5. where the offender is responsible for the original production of the images, in particular where the victims were members of the offender’s family, or drawn from particularly vulnerable groups, or if the offender has abused a position of trust, as in the case of a teacher, friend of the family, social worker, or youth group leader.
  6. The age of the children depicted. The younger the child, the greater the psychological harm, including fear and distress, and the greater likelihood of physical injury.
  7. the degree of intrusion and repulsivity of any sexual acts depicted. This is in part captured by the categories in Missions 2005 NSCA 82.
  8. the manner in which the images were obtained : simple downloading through file-sharing programs, other non-commerical means versus purchases on websites or international connections.
  9. signs on potential distribution or production.
  10. related criminal record;
  11. evidence that the offender has pedophilic tendencies or diagnosis of paedophilia.

Mitigating factors considered:[3]

  1. the youthful age of the offender;
  2. the otherwise good character of the offender;
  3. the extent to which the offender has shown insight into his problem;
  4. whether he has demonstrated genuine remorse;
  5. whether the offender is willing to submit to treatment and counseling or has already undertaken such treatment;
  6. the existence of a guilty plea; and
  7. the extent to which the offender has already suffered for his crime.

The lack of a profit motive is not a mitigating factor. Most traders are not doing it for money.[4]

Classification of Materials[edit]

Depictions of child pornography can be categorized into one of five categories, from least serious to most serious: [5]

  1. images depicting erotic posing with no sexual activity;
  2. sexual activity between children, or solo masturbation by a child;
  3. non-penetrative sexual activity between adults and children;
  4. penetrative sexual activity between children and adults; and
  5. sadism or bestiality.
  1. R. v. Saddler, 2009 NSWCCA 83 also referred to Regina v Oliver, Hartrey and Baldwin [2004] UKHL 43; [2003] 1 Cr App R 28; R. v. Durnford, 2006 CanLII 34694 (NL PC) at 77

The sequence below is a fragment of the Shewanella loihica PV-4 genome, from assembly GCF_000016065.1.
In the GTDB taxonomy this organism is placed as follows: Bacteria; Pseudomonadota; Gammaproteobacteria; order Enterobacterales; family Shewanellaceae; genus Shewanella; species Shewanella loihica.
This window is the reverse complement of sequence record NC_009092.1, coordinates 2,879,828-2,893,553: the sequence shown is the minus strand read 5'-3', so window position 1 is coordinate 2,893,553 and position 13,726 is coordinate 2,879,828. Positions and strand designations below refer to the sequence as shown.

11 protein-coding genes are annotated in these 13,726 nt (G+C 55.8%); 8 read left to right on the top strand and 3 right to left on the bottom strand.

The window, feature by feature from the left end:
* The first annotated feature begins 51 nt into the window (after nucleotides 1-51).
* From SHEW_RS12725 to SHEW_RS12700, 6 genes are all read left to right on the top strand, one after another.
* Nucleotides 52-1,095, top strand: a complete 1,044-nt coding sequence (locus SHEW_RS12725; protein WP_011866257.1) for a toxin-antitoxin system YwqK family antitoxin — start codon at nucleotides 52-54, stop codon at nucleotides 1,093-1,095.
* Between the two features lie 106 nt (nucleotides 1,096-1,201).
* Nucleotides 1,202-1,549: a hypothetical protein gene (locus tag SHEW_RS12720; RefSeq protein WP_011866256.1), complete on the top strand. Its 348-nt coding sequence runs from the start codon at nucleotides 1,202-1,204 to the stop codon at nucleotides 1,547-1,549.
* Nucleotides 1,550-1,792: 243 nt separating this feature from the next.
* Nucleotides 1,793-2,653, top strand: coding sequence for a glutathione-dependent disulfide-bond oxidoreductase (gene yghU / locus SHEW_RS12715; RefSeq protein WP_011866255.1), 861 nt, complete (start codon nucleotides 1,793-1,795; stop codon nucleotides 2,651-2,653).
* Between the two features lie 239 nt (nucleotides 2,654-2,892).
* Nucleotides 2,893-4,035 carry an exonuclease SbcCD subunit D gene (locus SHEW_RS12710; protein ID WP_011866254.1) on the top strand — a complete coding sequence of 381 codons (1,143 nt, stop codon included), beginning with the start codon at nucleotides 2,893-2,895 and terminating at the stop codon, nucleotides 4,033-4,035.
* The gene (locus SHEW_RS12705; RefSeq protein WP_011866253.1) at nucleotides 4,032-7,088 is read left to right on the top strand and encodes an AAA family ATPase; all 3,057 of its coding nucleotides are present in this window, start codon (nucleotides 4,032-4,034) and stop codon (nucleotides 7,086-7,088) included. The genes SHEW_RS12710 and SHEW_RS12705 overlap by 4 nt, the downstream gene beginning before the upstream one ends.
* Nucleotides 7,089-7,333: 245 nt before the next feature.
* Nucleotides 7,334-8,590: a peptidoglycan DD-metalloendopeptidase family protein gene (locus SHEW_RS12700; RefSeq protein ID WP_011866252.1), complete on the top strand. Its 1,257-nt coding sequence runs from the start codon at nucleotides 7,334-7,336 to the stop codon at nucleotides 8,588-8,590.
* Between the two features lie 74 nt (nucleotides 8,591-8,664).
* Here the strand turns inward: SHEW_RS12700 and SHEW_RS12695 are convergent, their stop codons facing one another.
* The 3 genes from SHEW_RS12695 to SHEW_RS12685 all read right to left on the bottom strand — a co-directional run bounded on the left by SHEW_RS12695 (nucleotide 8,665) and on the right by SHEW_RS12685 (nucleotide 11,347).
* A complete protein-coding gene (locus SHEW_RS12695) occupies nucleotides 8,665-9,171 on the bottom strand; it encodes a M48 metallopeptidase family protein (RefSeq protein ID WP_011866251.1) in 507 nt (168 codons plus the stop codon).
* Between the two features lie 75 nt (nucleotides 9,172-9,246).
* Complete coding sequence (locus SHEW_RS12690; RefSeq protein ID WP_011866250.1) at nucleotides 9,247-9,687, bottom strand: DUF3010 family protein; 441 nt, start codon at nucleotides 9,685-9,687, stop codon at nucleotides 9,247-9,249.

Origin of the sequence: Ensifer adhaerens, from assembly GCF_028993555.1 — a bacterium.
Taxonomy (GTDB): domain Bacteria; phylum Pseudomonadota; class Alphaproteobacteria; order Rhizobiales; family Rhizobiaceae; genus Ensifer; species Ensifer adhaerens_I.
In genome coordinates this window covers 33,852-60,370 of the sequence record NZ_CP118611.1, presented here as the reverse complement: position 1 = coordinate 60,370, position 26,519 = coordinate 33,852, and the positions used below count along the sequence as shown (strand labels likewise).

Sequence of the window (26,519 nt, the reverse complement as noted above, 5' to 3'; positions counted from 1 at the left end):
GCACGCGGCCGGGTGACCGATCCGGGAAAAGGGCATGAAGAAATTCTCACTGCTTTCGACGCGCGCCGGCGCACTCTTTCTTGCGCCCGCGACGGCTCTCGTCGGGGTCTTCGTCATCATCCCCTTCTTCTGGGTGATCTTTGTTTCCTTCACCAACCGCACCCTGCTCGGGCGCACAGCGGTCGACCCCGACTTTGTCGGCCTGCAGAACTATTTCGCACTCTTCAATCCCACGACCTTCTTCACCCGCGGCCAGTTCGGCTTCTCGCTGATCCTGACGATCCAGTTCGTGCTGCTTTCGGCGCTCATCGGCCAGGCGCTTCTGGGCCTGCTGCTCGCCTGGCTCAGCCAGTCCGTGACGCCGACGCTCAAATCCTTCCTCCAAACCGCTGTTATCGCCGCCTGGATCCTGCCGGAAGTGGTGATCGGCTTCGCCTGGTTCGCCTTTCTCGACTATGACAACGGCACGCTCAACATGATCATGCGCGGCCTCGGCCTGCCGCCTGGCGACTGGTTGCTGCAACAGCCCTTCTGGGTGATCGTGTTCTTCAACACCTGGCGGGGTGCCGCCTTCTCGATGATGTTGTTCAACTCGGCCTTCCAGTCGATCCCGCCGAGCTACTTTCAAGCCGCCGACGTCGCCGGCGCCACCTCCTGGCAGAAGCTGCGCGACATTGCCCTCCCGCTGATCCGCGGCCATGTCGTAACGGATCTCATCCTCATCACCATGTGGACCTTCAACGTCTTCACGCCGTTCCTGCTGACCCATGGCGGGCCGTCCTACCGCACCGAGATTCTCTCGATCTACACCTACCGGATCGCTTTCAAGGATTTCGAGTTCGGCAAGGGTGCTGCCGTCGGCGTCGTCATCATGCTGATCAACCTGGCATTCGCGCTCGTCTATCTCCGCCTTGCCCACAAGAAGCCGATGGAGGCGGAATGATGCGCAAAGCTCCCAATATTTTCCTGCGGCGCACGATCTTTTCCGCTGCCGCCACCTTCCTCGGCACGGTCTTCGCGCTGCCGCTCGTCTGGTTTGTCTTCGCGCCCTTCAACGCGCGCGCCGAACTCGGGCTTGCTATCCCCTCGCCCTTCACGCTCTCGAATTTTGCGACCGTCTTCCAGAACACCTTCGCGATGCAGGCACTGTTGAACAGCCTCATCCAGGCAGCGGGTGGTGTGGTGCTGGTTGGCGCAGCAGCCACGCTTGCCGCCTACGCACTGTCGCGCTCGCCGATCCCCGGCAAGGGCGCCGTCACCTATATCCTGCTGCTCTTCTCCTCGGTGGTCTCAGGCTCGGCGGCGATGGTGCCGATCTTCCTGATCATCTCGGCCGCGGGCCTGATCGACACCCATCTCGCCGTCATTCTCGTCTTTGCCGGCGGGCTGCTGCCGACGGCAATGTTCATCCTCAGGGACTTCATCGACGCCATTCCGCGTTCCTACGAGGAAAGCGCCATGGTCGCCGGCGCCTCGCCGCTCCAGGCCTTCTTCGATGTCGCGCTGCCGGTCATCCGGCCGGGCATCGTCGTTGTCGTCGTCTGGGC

2. R. v. Donnelly, 2010 BCSC 1523 at 36 Donnelly discusses the importance of the number of images to the range of sentence
  3. R. v. Kwok, 2007 CanLII 2942 (ONSC)
    R. v. Parise, [2002] O.J. No. 2513 (ONCJ)
    R. v. Mallett, [2005] O.T.C. 792 at paras. 15-16 (ONSC)
  4. R. v. T.L.B. at para 28
  5. R. v. Missions, 2005 NSCA 82 at para 14

Other Issues[edit]

Procedure
Judges are required to accept into evidence and review images of child pornography submitted by the Crown as part of sentencing where the usual exclusionary principles do not apply.[1]


Misc
Probationary terms added as part of sentences for child pornography will often include conditions prohibiting or limiting use of "Computer Systems" as defined in s. 342.1

  1. R. v. Hunt, 2002 ABCA 155
    R. v. P.M., 2012 ONCA 162

Ancillary Orders[edit]

Offence-related Probation Terms[edit]

  • No contact with persons under age of 18
  • Treatment/Counselling
  • No alcohol or drugs (if alcohol had connection to alcohol)
  • no use or access to computers
    • not to possess or use a digital device or computer system that is capable of connecting with the internet except for the purpose of employment or an educational program.
  • not possess or access child or adult pornography;
  • not possess or access any images of children who are, depicted to be or appear to be under the age of 18 years who are naked or who are portrayed in a sexual manner;
  • Not own or possess a computer or any similar electronic device capable of accessing the internet except for a purpose necessary for registered academic studies or for the purposes of employment and in such circumstances as are approved beforehand in writing by the court or the supervisor
  • provide computer service billing information to the authorities[1]

History[edit]

On August 9, 2012, this section was amended to increase the penalties as follows:

  • Making: Summary 90 days increased to 6 months
  • Distribution: Summary 90 days increased to 6 months
  • Possession: Indictable 45 days increased to 6 months / Summary 14 days increased to 90 days
  • Accessing: Indictable 45 days increased to 6 months / Summary 14 days increased to 90 days


  1. e.g. in R. v. Ingvaldson, 2012 BCPC 437 (CanLII)